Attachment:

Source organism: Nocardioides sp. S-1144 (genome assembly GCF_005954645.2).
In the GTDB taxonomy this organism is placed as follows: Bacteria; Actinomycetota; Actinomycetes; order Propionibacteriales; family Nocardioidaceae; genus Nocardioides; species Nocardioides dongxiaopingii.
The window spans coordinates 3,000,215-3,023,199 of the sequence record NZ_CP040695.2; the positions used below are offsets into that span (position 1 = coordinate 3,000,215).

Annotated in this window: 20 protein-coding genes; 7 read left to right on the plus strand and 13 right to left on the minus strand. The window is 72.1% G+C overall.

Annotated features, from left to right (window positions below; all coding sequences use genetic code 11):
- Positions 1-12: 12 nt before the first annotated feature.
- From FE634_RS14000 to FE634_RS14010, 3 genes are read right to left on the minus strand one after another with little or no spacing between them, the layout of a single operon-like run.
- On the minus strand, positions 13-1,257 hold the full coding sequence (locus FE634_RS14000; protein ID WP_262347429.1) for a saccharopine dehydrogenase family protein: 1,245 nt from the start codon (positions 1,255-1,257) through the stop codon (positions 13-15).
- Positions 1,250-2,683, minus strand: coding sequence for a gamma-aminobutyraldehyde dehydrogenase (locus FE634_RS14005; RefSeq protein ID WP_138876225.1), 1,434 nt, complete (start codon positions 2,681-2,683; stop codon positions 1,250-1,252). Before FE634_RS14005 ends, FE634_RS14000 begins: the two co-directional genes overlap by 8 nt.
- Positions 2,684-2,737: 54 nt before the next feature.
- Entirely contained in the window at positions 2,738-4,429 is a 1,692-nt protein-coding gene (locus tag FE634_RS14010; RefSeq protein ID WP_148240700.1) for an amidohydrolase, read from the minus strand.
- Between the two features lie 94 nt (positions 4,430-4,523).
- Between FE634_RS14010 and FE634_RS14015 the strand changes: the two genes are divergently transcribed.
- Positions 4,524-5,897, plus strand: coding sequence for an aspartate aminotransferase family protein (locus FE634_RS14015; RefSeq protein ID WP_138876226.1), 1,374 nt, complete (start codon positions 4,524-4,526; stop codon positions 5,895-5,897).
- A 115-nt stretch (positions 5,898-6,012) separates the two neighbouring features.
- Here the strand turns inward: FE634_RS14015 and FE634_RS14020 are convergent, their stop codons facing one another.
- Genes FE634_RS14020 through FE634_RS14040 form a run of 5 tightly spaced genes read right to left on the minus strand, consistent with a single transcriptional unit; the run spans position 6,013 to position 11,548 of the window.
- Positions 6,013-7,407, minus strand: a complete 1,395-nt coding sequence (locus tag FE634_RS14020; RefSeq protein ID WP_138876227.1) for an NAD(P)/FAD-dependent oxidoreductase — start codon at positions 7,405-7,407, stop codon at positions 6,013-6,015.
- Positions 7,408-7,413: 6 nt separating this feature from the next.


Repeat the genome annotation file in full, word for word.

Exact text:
Source organism: Nocardioides sp. S-1144 (genome assembly GCF_005954645.2).
In the GTDB taxonomy this organism is placed as follows: Bacteria; Actinomycetota; Actinomycetes; order Propionibacteriales; family Nocardioidaceae; genus Nocardioides; species Nocardioides dongxiaopingii.
The window spans coordinates 3,000,215-3,023,199 of the sequence record NZ_CP040695.2; the positions used below are offsets into that span (position 1 = coordinate 3,000,215).

Annotated in this window: 20 protein-coding genes; 7 read left to right on the plus strand and 13 right to left on the minus strand. The window is 72.1% G+C overall.

Annotated features, from left to right (window positions below; all coding sequences use genetic code 11):
- Positions 1-12: 12 nt before the first annotated feature.
- From FE634_RS14000 to FE634_RS14010, 3 genes are read right to left on the minus strand one after another with little or no spacing between them, the layout of a single operon-like run.
- On the minus strand, positions 13-1,257 hold the full coding sequence (locus FE634_RS14000; protein ID WP_262347429.1) for a saccharopine dehydrogenase family protein: 1,245 nt from the start codon (positions 1,255-1,257) through the stop codon (positions 13-15).
- Positions 1,250-2,683, minus strand: coding sequence for a gamma-aminobutyraldehyde dehydrogenase (locus FE634_RS14005; RefSeq protein ID WP_138876225.1), 1,434 nt, complete (start codon positions 2,681-2,683; stop codon positions 1,250-1,252). Before FE634_RS14005 ends, FE634_RS14000 begins: the two co-directional genes overlap by 8 nt.
- Positions 2,684-2,737: 54 nt before the next feature.
- Entirely contained in the window at positions 2,738-4,429 is a 1,692-nt protein-coding gene (locus tag FE634_RS14010; RefSeq protein ID WP_148240700.1) for an amidohydrolase, read from the minus strand.
- Between the two features lie 94 nt (positions 4,430-4,523).
- Between FE634_RS14010 and FE634_RS14015 the strand changes: the two genes are divergently transcribed.
- Positions 4,524-5,897, plus strand: coding sequence for an aspartate aminotransferase family protein (locus FE634_RS14015; RefSeq protein ID WP_138876226.1), 1,374 nt, complete (start codon positions 4,524-4,526; stop codon positions 5,895-5,897).
- A 115-nt stretch (positions 5,898-6,012) separates the two neighbouring features.
- Here the strand turns inward: FE634_RS14015 and FE634_RS14020 are convergent, their stop codons facing one another.
- Genes FE634_RS14020 through FE634_RS14040 form a run of 5 tightly spaced genes read right to left on the minus strand, consistent with a single transcriptional unit; the run spans position 6,013 to position 11,548 of the window.
- Positions 6,013-7,407, minus strand: a complete 1,395-nt coding sequence (locus tag FE634_RS14020; RefSeq protein ID WP_138876227.1) for an NAD(P)/FAD-dependent oxidoreductase — start codon at positions 7,405-7,407, stop codon at positions 6,013-6,015.
- Positions 7,408-7,413: 6 nt separating this feature from the next.